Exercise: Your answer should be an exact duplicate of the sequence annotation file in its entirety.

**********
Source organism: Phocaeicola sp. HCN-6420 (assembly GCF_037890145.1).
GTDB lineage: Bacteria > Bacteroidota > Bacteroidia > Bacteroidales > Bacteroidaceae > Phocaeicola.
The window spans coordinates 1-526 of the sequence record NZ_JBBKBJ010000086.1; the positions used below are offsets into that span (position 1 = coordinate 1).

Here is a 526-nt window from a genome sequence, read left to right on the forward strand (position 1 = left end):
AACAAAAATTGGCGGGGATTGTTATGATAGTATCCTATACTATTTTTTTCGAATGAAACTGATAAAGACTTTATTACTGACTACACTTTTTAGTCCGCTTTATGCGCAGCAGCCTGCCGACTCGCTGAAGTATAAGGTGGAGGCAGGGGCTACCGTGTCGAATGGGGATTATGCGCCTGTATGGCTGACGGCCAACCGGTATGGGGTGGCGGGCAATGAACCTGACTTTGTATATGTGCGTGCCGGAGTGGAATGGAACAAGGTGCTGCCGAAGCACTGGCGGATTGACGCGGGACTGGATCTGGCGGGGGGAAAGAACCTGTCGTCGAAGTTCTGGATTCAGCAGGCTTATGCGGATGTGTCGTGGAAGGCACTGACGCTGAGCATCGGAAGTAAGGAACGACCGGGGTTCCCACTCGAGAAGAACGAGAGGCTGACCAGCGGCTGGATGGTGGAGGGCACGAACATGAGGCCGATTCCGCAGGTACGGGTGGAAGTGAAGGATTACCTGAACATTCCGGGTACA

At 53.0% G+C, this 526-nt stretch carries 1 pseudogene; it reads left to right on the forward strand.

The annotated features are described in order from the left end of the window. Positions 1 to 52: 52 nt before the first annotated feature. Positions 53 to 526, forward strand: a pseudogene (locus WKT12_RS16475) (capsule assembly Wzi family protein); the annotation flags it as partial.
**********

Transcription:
Source organism: Phocaeicola sp. HCN-6420 (assembly GCF_037890145.1).
GTDB lineage: Bacteria > Bacteroidota > Bacteroidia > Bacteroidales > Bacteroidaceae > Phocaeicola.
The window spans coordinates 1-526 of the sequence record NZ_JBBKBJ010000086.1; the positions used below are offsets into that span (position 1 = coordinate 1).

Here is a 526-nt window from a genome sequence, read left to right on the forward strand (position 1 = left end):
AACAAAAATTGGCGGGGATTGTTATGATAGTATCCTATACTATTTTTTTCGAATGAAACTGATAAAGACTTTATTACTGACTACACTTTTTAGTCCGCTTTATGCGCAGCAGCCTGCCGACTCGCTGAAGTATAAGGTGGAGGCAGGGGCTACCGTGTCGAATGGGGATTATGCGCCTGTATGGCTGACGGCCAACCGGTATGGGGTGGCGGGCAATGAACCTGACTTTGTATATGTGCGTGCCGGAGTGGAATGGAACAAGGTGCTGCCGAAGCACTGGCGGATTGACGCGGGACTGGATCTGGCGGGGGGAAAGAACCTGTCGTCGAAGTTCTGGATTCAGCAGGCTTATGCGGATGTGTCGTGGAAGGCACTGACGCTGAGCATCGGAAGTAAGGAACGACCGGGGTTCCCACTCGAGAAGAACGAGAGGCTGACCAGCGGCTGGATGGTGGAGGGCACGAACATGAGGCCGATTCCGCAGGTACGGGTGGAAGTGAAGGATTACCTGAACATTCCGGGTACA

At 53.0% G+C, this 526-nt stretch carries 1 pseudogene; it reads left to right on the forward strand.

The annotated features are described in order from the left end of the window. Positions 1 to 52: 52 nt before the first annotated feature. Positions 53 to 526, forward strand: a pseudogene (locus WKT12_RS16475) (capsule assembly Wzi family protein); the annotation flags it as partial.